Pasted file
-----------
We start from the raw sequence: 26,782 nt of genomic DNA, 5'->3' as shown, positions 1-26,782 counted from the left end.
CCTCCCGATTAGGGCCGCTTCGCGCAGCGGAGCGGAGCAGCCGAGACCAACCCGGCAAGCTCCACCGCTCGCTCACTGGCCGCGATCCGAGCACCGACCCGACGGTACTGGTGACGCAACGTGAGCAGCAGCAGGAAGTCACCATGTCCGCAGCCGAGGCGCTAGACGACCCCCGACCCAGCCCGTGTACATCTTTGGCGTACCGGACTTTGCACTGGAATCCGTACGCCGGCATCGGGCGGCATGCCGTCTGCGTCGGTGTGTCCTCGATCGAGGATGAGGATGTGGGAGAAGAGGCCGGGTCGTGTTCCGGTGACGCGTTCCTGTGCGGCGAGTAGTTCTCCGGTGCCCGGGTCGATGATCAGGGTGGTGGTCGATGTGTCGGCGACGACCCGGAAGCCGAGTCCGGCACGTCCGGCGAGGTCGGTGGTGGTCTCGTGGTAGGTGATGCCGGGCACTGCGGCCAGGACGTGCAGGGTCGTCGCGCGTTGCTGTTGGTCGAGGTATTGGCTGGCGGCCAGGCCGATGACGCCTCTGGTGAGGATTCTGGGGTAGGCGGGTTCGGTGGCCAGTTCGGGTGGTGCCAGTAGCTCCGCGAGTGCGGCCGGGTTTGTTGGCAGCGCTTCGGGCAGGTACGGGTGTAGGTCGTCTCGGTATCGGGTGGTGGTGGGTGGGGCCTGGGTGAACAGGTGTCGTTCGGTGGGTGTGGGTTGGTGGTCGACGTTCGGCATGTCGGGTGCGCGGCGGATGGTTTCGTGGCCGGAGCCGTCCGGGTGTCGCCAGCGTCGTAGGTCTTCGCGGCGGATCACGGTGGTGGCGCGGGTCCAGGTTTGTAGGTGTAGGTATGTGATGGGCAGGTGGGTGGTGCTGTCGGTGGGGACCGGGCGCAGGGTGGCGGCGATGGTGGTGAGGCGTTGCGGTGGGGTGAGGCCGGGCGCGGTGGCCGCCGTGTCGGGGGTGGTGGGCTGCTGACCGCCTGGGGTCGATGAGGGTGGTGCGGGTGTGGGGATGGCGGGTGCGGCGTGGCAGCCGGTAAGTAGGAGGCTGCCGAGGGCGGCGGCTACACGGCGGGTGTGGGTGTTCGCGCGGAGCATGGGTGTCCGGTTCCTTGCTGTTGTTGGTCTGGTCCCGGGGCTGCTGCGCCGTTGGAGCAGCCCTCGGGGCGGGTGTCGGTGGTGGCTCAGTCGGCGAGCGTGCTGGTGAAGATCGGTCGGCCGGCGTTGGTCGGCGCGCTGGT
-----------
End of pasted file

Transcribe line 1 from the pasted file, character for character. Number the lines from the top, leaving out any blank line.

We start from the raw sequence: 26,782 nt of genomic DNA, 5'->3' as shown, positions 1-26,782 counted from the left end.